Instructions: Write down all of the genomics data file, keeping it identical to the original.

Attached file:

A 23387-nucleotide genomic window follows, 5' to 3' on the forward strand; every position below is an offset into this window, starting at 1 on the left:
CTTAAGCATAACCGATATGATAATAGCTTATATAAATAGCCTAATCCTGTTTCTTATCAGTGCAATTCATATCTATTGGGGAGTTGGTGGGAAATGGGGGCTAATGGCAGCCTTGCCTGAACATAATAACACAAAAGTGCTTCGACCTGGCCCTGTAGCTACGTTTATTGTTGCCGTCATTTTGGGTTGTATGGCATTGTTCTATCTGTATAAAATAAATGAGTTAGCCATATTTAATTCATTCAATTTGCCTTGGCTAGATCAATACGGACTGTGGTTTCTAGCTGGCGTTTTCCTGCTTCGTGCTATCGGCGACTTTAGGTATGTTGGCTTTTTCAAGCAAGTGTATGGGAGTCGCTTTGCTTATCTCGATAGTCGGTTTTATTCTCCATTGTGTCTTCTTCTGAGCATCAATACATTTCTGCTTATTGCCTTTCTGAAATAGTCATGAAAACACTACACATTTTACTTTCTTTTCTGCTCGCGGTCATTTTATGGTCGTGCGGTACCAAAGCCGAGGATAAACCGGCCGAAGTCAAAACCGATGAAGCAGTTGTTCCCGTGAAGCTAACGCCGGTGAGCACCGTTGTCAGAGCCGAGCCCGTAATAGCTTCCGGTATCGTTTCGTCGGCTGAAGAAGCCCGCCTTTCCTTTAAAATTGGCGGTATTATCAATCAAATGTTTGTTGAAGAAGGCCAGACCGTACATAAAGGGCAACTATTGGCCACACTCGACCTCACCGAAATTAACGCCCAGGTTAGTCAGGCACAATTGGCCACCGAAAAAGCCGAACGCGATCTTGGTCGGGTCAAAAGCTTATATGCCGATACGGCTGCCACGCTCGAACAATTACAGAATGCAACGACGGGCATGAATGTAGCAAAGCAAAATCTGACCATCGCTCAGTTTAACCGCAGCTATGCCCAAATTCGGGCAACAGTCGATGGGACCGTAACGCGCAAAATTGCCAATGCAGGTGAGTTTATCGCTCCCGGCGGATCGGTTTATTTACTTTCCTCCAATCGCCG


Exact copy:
A 23387-nucleotide genomic window follows, 5' to 3' on the forward strand; every position below is an offset into this window, starting at 1 on the left:
CTTAAGCATAACCGATATGATAATAGCTTATATAAATAGCCTAATCCTGTTTCTTATCAGTGCAATTCATATCTATTGGGGAGTTGGTGGGAAATGGGGGCTAATGGCAGCCTTGCCTGAACATAATAACACAAAAGTGCTTCGACCTGGCCCTGTAGCTACGTTTATTGTTGCCGTCATTTTGGGTTGTATGGCATTGTTCTATCTGTATAAAATAAATGAGTTAGCCATATTTAATTCATTCAATTTGCCTTGGCTAGATCAATACGGACTGTGGTTTCTAGCTGGCGTTTTCCTGCTTCGTGCTATCGGCGACTTTAGGTATGTTGGCTTTTTCAAGCAAGTGTATGGGAGTCGCTTTGCTTATCTCGATAGTCGGTTTTATTCTCCATTGTGTCTTCTTCTGAGCATCAATACATTTCTGCTTATTGCCTTTCTGAAATAGTCATGAAAACACTACACATTTTACTTTCTTTTCTGCTCGCGGTCATTTTATGGTCGTGCGGTACCAAAGCCGAGGATAAACCGGCCGAAGTCAAAACCGATGAAGCAGTTGTTCCCGTGAAGCTAACGCCGGTGAGCACCGTTGTCAGAGCCGAGCCCGTAATAGCTTCCGGTATCGTTTCGTCGGCTGAAGAAGCCCGCCTTTCCTTTAAAATTGGCGGTATTATCAATCAAATGTTTGTTGAAGAAGGCCAGACCGTACATAAAGGGCAACTATTGGCCACACTCGACCTCACCGAAATTAACGCCCAGGTTAGTCAGGCACAATTGGCCACCGAAAAAGCCGAACGCGATCTTGGTCGGGTCAAAAGCTTATATGCCGATACGGCTGCCACGCTCGAACAATTACAGAATGCAACGACGGGCATGAATGTAGCAAAGCAAAATCTGACCATCGCTCAGTTTAACCGCAGCTATGCCCAAATTCGGGCAACAGTCGATGGGACCGTAACGCGCAAAATTGCCAATGCAGGTGAGTTTATCGCTCCCGGCGGATCGGTTTATTTACTTTCCTCCAATCGCCG